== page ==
Extreme erosion at Inskip Point

Approximately 11pm Saturday September 26, erosion at the M.V. Beagle Campground, Inskip Point consumed vehicles, including a caravan.

The depressed area is as large as a football field, and the “new” shore is quite deep – only the remnants of the caravan could be seen the morning after.

Police, SES and National Parks Officers worked through the night to help evacuate  visitors affected by the erosion and the area was extended in the neighbouring campsites as these events are unpredictable.

Resorts swelled with campers  in town last night, and some families had resurrected their campsite on the Centreblock. There were no reports of injuries.

Coastlines are dynamic, sand depressions can develop anytime on any section of beach at Inskip Peninsula. The most recent sinkhole north of this area, has since repaired itself.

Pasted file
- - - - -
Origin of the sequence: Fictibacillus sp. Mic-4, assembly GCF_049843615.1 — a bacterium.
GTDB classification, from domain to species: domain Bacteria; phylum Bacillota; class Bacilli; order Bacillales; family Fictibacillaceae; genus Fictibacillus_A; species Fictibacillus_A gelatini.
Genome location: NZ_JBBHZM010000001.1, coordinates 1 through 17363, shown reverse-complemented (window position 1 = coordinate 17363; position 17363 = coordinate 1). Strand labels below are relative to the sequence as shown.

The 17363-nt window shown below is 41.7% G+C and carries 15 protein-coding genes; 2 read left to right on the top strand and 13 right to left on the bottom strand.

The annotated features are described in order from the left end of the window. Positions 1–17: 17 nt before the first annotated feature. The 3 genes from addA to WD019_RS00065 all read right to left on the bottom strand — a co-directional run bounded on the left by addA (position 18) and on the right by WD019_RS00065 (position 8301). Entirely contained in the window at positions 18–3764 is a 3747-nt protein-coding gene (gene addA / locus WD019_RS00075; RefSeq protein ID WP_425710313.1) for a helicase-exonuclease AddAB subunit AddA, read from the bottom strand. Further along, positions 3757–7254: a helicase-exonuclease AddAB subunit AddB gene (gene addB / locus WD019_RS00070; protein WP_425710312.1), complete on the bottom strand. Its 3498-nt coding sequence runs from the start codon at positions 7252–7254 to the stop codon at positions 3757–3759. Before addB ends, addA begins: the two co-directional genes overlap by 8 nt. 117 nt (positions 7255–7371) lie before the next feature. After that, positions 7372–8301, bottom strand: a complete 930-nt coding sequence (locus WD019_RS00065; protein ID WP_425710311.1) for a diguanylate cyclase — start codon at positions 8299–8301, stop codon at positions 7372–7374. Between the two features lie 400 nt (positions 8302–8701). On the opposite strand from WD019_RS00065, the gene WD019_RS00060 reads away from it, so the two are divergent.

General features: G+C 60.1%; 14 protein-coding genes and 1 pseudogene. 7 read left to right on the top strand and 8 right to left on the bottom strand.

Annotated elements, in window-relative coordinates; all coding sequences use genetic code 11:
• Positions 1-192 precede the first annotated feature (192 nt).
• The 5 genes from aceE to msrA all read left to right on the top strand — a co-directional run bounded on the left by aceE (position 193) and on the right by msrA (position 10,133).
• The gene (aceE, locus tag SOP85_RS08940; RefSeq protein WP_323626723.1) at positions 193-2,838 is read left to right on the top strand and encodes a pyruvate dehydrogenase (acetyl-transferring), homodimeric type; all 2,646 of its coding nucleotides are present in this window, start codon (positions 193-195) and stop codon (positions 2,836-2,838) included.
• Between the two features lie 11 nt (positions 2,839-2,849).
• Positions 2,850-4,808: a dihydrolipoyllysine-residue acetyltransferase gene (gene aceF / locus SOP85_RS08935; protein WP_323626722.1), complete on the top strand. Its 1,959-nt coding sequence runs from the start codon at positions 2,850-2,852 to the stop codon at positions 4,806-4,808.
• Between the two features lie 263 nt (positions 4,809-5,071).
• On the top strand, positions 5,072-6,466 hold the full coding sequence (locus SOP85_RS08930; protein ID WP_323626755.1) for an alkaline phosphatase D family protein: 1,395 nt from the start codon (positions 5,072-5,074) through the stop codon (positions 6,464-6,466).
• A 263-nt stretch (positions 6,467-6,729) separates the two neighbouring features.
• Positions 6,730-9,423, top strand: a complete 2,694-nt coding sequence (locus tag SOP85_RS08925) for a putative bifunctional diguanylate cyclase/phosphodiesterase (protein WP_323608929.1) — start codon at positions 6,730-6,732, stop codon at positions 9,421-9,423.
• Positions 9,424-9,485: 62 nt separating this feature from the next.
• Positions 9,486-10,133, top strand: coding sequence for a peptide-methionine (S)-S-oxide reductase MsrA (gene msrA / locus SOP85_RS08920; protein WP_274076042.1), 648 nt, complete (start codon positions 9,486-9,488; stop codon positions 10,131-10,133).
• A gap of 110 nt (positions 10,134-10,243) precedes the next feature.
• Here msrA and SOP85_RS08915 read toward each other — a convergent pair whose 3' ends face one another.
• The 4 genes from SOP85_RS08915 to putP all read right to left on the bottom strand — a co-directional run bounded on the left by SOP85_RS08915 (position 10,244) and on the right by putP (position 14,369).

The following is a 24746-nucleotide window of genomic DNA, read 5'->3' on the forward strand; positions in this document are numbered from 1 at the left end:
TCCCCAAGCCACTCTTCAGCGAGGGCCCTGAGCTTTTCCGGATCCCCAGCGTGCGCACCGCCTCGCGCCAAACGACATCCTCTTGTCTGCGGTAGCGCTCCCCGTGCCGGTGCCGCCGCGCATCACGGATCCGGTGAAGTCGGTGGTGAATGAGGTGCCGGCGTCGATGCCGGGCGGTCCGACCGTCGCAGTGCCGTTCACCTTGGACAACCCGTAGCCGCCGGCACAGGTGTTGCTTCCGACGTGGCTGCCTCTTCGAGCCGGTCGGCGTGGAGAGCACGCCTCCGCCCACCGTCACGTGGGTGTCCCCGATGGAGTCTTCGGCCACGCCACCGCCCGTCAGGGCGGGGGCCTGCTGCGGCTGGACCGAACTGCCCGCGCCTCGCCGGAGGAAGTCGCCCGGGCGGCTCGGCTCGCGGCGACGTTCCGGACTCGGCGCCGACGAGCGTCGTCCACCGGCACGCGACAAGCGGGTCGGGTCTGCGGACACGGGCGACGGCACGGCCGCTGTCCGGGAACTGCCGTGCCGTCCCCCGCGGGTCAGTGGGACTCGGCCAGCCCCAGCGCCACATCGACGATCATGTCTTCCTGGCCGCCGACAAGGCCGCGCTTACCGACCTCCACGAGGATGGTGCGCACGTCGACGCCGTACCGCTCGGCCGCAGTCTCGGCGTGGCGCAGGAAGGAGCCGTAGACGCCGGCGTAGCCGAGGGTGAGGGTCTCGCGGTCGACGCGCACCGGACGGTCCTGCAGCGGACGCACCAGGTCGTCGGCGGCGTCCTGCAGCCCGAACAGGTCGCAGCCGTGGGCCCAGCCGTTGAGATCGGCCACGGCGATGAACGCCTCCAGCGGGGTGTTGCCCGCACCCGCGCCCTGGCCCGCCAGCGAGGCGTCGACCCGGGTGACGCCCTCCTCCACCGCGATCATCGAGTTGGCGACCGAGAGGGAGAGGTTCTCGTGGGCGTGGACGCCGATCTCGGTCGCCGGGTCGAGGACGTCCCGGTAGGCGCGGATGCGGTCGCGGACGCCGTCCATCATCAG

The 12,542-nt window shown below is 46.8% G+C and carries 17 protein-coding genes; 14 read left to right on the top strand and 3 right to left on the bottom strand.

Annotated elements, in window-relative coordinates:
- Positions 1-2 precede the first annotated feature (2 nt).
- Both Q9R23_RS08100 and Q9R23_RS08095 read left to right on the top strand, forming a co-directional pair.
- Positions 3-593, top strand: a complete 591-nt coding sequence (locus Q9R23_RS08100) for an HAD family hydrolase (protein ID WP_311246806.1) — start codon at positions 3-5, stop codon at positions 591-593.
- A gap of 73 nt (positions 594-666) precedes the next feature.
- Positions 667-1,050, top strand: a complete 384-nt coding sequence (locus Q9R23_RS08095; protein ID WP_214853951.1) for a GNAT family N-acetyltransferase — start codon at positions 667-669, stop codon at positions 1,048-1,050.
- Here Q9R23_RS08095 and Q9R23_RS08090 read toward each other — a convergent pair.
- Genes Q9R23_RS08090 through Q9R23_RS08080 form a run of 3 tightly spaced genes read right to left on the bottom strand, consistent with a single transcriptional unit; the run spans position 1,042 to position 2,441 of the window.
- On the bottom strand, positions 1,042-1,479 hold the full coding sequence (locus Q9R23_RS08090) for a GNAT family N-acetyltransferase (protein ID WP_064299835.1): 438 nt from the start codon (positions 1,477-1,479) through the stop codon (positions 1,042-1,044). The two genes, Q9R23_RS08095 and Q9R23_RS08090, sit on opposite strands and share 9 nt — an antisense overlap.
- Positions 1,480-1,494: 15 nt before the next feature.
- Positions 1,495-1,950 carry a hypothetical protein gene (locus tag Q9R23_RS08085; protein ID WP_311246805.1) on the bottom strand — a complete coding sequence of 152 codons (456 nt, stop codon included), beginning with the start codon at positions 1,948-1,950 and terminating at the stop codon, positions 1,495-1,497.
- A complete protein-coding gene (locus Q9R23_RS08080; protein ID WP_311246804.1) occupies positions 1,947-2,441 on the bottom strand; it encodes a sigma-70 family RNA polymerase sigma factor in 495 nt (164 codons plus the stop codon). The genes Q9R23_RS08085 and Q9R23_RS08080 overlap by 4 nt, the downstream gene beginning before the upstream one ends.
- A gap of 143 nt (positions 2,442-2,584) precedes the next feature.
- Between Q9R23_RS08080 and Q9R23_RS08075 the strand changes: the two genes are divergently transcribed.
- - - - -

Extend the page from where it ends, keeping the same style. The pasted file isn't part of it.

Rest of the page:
The National Parks and Recreation website states that Inskip Peninsula is a “narrow sandy finger of land built up by wind and waves”, it “forms a natural breakwater at the entrance to Tin Can Bay Inlet and Great Sandy Strait”, covering 459 hectares.

Camper numbers were at least 1400 when the incident occurred, however extending over five separate campgrounds – the erosion occurred in only a small area of the total campsite grounds.

Please note (as the Community News have been receiving calls/queries): The erosion is not near the road or the ferry to Fraser Island. If you are travelling to Fraser Island in the near future there is no cause for concern. The majority of campers are unaffected by the incident.

Do take care around the site, an observe signs – contact www.nprsr.qld.gov.au/ for updates. More images at www.facebook.com/RainbowBeachCommunityNews.

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